Songs? Definitely. Meditations? Certainly. Prayers? These pieces feel like musical prayers, and Franz Liszt must have felt that way when he transcribed four songs written by Franz Schubert and performed them as “Franz Schuberts Vier Geistliche Lieder” (Franz Schubert’s Four Spiritual Songs, S. 562). Schubert composed lyrical delicacies when he wrote the three songs “Litanei, auf das Fest aller Seelen” (All Saints Litany), “Himmelsfunken” (Heaven’s Gleam), “Die Gestirne” (The Firmament) and the piece “Hymne/Geisterchorus”, (Hymn/ Ghost Chorus) from his incidental music “Rosamunde”. And Liszt, a deeply spiritual man, transformed them into something that transcends the worldly life.
When I come to think of it, the images I associate with this music go back exactly 29 years. It was in 1988, in Leszno, Poland, and the song was written by Felix Mendelssohn in E major. No. 1 of op. 19b. On a hot summer afternoon I went for a walk, a walk through an idyllic countryside. The houses were old, but tidy. Leszno was called Lissa when it was still part of the German Reich. Perhaps that explains why the courtyards were so neat, the bushes trimmed. I remember a particular garden, lush with green plants, bathed by the sun, flowers everywhere, a bench in front of the house. That garden – Mendelssohn’s “Song without words” made these memories resurface.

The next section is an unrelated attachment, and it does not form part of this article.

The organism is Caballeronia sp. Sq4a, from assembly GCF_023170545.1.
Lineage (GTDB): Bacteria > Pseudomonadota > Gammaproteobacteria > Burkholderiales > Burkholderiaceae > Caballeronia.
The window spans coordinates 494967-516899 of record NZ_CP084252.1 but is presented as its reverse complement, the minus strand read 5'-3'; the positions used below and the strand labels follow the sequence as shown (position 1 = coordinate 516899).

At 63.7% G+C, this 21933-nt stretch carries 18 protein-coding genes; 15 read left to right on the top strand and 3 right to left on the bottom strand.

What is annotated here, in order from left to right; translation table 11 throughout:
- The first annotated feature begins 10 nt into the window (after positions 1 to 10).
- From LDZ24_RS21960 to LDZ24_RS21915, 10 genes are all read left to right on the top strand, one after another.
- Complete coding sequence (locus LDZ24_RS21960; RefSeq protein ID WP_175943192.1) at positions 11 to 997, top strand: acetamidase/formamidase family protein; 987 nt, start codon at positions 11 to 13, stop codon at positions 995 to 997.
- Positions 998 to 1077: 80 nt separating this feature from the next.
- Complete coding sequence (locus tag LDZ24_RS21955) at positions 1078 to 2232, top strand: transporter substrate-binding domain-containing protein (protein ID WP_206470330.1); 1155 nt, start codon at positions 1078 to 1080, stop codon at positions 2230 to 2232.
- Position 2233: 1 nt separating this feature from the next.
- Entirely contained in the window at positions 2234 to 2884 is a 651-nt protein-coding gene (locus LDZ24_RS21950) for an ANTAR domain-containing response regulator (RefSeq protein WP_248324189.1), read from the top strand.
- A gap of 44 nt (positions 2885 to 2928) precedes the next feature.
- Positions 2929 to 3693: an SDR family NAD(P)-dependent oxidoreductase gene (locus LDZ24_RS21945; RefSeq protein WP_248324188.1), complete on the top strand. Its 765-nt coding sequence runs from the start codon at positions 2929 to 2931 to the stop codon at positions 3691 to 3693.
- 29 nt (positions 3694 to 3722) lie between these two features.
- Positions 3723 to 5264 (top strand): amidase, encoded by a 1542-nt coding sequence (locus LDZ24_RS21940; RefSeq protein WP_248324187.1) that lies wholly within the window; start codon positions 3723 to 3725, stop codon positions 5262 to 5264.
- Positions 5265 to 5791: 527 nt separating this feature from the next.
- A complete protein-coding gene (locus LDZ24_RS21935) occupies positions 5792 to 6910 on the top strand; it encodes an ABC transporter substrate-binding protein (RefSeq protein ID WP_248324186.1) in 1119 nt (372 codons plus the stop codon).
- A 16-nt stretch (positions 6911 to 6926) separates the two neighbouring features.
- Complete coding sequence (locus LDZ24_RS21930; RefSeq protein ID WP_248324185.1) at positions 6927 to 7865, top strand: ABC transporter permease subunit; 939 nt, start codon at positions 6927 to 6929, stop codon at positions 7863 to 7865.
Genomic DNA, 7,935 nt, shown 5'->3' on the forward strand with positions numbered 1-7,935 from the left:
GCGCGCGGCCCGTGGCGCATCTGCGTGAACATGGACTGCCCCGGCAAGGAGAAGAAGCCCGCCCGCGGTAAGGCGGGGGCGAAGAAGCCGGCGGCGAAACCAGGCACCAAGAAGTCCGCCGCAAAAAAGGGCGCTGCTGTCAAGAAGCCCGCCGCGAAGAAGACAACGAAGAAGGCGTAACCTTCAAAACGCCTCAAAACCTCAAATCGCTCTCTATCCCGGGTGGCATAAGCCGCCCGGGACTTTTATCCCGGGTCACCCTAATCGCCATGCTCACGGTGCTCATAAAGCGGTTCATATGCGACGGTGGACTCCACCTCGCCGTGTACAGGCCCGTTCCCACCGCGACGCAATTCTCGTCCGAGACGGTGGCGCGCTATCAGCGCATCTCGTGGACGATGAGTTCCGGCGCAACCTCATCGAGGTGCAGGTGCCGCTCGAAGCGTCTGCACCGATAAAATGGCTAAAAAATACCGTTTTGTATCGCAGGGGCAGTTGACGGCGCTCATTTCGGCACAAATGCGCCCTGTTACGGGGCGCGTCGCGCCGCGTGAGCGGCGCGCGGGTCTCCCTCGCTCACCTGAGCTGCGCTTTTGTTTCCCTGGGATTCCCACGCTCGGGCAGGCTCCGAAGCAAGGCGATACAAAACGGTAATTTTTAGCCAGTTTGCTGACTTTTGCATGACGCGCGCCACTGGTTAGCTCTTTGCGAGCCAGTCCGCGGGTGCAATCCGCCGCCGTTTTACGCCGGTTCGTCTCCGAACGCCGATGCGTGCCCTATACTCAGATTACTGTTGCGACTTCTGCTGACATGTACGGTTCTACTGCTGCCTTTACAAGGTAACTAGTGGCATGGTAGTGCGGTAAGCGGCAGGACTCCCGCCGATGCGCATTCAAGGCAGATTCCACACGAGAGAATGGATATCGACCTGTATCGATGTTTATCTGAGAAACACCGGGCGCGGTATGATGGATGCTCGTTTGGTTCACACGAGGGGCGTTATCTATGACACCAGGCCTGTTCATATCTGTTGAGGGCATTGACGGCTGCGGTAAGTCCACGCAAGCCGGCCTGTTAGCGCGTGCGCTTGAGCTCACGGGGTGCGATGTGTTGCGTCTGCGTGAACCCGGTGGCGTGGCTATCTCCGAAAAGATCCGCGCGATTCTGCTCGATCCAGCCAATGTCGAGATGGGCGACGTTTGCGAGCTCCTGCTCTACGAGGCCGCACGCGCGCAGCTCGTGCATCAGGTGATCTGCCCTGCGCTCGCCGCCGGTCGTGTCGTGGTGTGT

A silent park. A pond. Trees. A leaf floats in the water – suspended. Too heavy to stay on the surface, too light to sink to the ground. Suspended. A piano. A meditation. Water. A look into a mirror. The world reflected, suspended for a little over two minutes.
Dark, sombre – an old man. A light arpeggio theme with a solo flute – a young woman. Two characters from a poem written by the Russian Romantic poet Mikhail Lermontov.
A golden cloud slept for her pleasure
All night on the breast of the gaunt rock.